"Help yourself to CBT" : mechanisms of change within a group guided self-help programme targeting low mood in New Zealand : a thesis presented in partial fulfilment of the requirements for the degree of Doctor of Clinical Psychology, Massey University, Albany, New Zealand
This thesis explores the processes of change within a Low Intensity Cognitive Behaviour Therapy (LICBT) intervention targeting low mood in a community sample of adults in New Zealand. Low intensity interventions (e.g. self-help programmes) are a relatively new area of interest in the area of psychological treatment. They aim to increase people’s access to evidence based methods of therapy whilst removing many of the major issues associated with traditional treatment methods, such as long waiting lists, financial limitations, and inaccessibility to many in the wider community (Lovell & Richards, 2000). LICBT interventions have been shown to significantly improve outcomes for mild to moderate depressive symptoms across different samples (McKendree-Smith, Floyd & Scogin, 2003).
The current study assessed change processes within the guided self-help programme ‘Living life to the Full’ (LLTTF, Williams, 2008). Due to methodological issues, the study was not able to soundly address hypotheses regarding the effectiveness of the programme. However, the statistical significance of changes across outcome measures were examined along with their clinical significance at an individual level. Participants showed statistically significant reductions in psychological distress from baseline to post-programme. Results for depression and quality of life were not significant. When results were examined at a single case level for clinical significance, a number of participants showed clinically significant change across the three main outcome measures.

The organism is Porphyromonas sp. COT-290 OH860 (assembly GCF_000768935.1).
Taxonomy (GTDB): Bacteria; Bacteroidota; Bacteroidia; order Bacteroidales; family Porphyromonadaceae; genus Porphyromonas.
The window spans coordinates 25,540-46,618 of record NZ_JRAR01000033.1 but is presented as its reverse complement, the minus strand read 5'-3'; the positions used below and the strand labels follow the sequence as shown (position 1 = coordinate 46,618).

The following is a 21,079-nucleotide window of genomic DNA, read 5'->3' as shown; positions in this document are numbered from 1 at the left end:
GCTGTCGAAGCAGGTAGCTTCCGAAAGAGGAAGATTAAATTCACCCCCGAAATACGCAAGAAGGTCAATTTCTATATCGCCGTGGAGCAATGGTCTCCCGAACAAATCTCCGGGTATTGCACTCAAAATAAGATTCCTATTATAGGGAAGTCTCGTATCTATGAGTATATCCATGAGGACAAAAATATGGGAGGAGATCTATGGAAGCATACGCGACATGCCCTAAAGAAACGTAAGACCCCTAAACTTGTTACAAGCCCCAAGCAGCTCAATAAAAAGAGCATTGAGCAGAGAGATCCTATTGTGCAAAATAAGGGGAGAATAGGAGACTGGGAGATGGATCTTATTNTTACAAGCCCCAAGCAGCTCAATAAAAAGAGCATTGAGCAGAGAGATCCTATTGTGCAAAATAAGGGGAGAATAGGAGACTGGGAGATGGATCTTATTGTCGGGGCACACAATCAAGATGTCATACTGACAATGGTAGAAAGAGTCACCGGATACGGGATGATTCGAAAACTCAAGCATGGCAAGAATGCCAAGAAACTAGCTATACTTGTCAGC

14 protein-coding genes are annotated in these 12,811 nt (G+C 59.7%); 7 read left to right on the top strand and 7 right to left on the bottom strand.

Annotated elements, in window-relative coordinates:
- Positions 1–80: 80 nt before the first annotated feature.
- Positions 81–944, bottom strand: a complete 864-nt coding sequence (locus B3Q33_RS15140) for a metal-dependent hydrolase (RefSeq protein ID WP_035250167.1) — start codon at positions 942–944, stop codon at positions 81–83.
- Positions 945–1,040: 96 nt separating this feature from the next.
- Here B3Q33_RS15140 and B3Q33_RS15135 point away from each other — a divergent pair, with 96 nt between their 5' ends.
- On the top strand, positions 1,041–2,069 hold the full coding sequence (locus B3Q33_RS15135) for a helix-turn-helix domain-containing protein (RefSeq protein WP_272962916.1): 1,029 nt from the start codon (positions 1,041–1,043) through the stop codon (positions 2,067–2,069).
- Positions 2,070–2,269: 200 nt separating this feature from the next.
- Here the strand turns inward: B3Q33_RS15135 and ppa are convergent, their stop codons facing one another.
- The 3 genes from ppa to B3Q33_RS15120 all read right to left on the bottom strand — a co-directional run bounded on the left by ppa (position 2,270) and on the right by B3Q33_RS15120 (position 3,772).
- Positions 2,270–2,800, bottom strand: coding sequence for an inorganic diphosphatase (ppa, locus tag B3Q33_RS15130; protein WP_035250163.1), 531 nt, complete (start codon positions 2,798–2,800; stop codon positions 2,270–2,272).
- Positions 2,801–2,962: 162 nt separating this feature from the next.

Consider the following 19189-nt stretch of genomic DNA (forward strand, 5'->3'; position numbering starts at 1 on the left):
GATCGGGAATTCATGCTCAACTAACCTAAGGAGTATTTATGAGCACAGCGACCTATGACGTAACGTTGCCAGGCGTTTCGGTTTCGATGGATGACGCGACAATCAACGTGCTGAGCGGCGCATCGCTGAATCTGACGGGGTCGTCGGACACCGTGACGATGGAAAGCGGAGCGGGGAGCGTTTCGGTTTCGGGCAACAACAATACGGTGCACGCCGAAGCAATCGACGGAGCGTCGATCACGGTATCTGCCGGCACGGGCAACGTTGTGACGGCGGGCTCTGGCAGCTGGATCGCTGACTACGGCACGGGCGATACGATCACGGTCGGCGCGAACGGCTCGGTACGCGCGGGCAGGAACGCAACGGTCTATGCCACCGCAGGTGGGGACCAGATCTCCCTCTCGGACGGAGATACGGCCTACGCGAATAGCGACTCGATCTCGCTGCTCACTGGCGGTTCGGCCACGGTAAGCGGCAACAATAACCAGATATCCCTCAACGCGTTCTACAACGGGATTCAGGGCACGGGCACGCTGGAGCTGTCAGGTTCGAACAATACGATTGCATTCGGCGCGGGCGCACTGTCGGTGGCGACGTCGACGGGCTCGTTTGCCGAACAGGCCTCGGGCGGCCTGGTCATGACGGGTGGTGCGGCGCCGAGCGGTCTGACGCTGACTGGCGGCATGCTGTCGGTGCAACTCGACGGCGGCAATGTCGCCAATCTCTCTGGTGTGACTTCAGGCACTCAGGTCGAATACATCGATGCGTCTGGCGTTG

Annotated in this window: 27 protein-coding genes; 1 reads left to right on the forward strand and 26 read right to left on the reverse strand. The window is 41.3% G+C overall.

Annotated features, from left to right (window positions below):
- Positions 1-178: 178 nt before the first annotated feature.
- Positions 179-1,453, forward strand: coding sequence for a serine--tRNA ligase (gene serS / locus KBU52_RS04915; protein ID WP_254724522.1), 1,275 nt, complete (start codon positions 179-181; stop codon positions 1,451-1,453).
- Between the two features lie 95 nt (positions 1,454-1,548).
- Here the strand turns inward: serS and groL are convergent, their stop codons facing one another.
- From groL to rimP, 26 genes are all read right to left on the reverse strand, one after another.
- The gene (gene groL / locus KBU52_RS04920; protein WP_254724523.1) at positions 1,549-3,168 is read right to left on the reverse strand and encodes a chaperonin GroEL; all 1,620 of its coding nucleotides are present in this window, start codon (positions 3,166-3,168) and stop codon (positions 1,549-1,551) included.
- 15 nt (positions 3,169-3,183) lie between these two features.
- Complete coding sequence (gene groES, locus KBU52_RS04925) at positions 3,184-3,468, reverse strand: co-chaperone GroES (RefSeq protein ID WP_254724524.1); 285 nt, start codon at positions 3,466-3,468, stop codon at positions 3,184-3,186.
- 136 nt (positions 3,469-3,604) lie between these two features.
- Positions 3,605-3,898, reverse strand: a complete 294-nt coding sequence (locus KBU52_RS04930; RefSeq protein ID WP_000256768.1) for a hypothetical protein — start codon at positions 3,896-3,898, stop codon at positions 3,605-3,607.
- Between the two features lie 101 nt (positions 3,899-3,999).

An analysis of individual change processes was also completed, with the examination of early rapid response patterns for individual participants. Early rapid response patterns occurred for a number of participants, supporting preliminary evidence that certain change patterns apparent in CBT research may also occur in LICBT interventions. A link was also found between early rapid responding and more positive post programme outcomes. Group process results showed that as predicted, the low intensity nature of the programme is likely to have affected the perceived group environment and relationship to the group facilitator.
The LLTTF programme was positively evaluated by the majority of programme completers and though the sample size was small, results suggest this type of intervention is an effective platform from which to further develop low intensity therapeutic paradigms in New Zealand.